When presented with a motion to dismiss for failure to state a claim, the court "must accept all of the complaint's well-pleaded facts as true, but may disregard any legal conclusions," Fowler v. UPMC Shadyside, 578 F.3d 203, 210 (3d Cir. 2009), and ultimately must determine "whether the facts alleged in the complaint are sufficient to show that the plaintiff has a 'plausible claim for relief.'" Id. at 211 (quoting Ashcroft v. Iqbal, 556 U.S. 662, 679 (2009)). The complaint must do more than allege the plaintiff's entitlement to relief; it must "show such an entitlement with its facts." Fowler, 578 F.3d at 211 (citations omitted). As the Supreme Court instructed in Iqbal, "[w]here the well-pleaded facts do not permit the court to infer more than the mere possibility of misconduct, the complaint has alleged-but it has not 'show[n]'-'that the pleader is entitled to relief.'" Iqbal, 556 U.S. at 679 (quoting Fed. R. Civ. P. 8(a) (alterations in original).) In other words, a claim has "facial plausibility when the plaintiff pleads factual content that allows the court to draw the reasonable inference that the defendant is liable for the misconduct alleged." Id. at 678 (citing Bell Atl. Corp. v. Twombly, 550 U.S. 544, 555 (2007)). "Threadbare recitals of the elements of a cause of action, supported by mere conclusory statements do not suffice." Id.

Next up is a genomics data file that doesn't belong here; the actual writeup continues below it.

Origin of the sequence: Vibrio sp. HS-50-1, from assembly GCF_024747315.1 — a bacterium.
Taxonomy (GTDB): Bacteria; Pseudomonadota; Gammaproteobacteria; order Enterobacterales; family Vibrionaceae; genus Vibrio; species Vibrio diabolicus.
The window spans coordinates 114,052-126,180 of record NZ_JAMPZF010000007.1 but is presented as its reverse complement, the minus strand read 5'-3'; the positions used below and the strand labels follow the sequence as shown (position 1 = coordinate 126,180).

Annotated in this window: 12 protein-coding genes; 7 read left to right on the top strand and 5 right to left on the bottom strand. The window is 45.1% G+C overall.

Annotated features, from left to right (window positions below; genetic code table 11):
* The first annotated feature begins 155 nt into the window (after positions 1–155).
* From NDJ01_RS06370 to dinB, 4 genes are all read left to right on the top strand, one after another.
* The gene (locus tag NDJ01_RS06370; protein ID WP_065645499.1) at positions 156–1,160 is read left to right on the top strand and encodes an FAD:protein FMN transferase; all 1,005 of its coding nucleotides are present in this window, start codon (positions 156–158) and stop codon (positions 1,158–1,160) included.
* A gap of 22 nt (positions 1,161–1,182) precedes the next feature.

"To decide a motion to dismiss, courts generally consider only the allegations contained in the complaint, exhibits attached to the complaint and matters of public record." Pension Benefit Guar. Corp. v. White Consol. Indus., Inc., 998 F.2d 1192, 1196 (3d Cir. 1993) (citations omitted); see also Sands v. McCormick, 502 F.3d 263, 268 (3d Cir. 2007). The court may consider "undisputedly authentic document[s] that a defendant attaches as an exhibit to a motion to dismiss if the plaintiff's claims are based on the [attached] document[s]." Pension Benefit, 998 F.2d at 1196. Additionally, "documents whose contents are alleged in the complaint and whose authenticity no party questions, but which are not physically attached to the pleading, may be considered." Pryor v. Nat'l Collegiate Athletic Ass'n, 288 F.3d 548, 560 (3d Cir. 2002) (citation omitted); see also U.S. Express Lines, Ltd. v. Higgins, 281 F.3d 383, 388 (3d Cir. 2002) ("Although a district court may not consider matters extraneous to the pleadings, a document integral to or explicitly reliedupon in the complaint may be considered without converting the motion to dismiss into one for summary judgment.") (internal quotation omitted). However, the court may not rely on other parts of the record in making its decision. Jordan v. Fox, Rothschild, O'Brien & Frankel, 20 F.3d 1250, 1261 (3d Cir. 1994).
Defendant has moved to dismiss each of Plaintiff's substantive claims, which include state law claims for libel, intentional infliction of emotional distress (IIED), negligent infliction of emotional distress (NIED), and punitive damages. Defendant also moves to dismiss Plaintiff's requests for specific damages and attorneys' fees. The court will address each claim in turn.*fn5
Plaintiff argues that the false statements contained in Defendant's e-mail harmed his reputation and caused him personal, financial, physical, economic, mental, and emotional harm. (Compl. ¶¶ 7, 8, 13, 31.) Specifically, Plaintiff argues that Defendant knowingly and maliciously made false statements which would lead a reader to believe that Plaintiff was the cause of his ex-wife's death, that Plaintiff bragged that he helped ...